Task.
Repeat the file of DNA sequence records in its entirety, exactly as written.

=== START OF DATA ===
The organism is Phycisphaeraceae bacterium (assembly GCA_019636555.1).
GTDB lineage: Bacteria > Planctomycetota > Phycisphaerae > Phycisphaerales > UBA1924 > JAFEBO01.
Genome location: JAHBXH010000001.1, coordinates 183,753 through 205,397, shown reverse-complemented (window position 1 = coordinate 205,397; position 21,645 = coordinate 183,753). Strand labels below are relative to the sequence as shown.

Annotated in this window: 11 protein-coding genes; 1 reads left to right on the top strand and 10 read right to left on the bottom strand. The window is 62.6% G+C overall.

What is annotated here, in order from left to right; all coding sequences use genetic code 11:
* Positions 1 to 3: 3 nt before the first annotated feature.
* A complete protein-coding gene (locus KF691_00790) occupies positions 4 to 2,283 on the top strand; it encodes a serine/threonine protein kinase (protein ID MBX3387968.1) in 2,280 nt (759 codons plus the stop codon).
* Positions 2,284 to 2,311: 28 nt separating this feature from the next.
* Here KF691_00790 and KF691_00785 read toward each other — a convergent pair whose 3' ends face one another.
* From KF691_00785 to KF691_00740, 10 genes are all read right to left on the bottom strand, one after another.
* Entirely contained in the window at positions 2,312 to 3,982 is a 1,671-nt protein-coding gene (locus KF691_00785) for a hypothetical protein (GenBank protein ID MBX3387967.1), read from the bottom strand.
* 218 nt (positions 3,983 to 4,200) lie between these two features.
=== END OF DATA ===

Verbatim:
The organism is Phycisphaeraceae bacterium (assembly GCA_019636555.1).
GTDB lineage: Bacteria > Planctomycetota > Phycisphaerae > Phycisphaerales > UBA1924 > JAFEBO01.
Genome location: JAHBXH010000001.1, coordinates 183,753 through 205,397, shown reverse-complemented (window position 1 = coordinate 205,397; position 21,645 = coordinate 183,753). Strand labels below are relative to the sequence as shown.

Annotated in this window: 11 protein-coding genes; 1 reads left to right on the top strand and 10 read right to left on the bottom strand. The window is 62.6% G+C overall.

What is annotated here, in order from left to right; all coding sequences use genetic code 11:
* Positions 1 to 3: 3 nt before the first annotated feature.
* A complete protein-coding gene (locus KF691_00790) occupies positions 4 to 2,283 on the top strand; it encodes a serine/threonine protein kinase (protein ID MBX3387968.1) in 2,280 nt (759 codons plus the stop codon).
* Positions 2,284 to 2,311: 28 nt separating this feature from the next.
* Here KF691_00790 and KF691_00785 read toward each other — a convergent pair whose 3' ends face one another.
* From KF691_00785 to KF691_00740, 10 genes are all read right to left on the bottom strand, one after another.
* Entirely contained in the window at positions 2,312 to 3,982 is a 1,671-nt protein-coding gene (locus KF691_00785) for a hypothetical protein (GenBank protein ID MBX3387967.1), read from the bottom strand.
* 218 nt (positions 3,983 to 4,200) lie between these two features.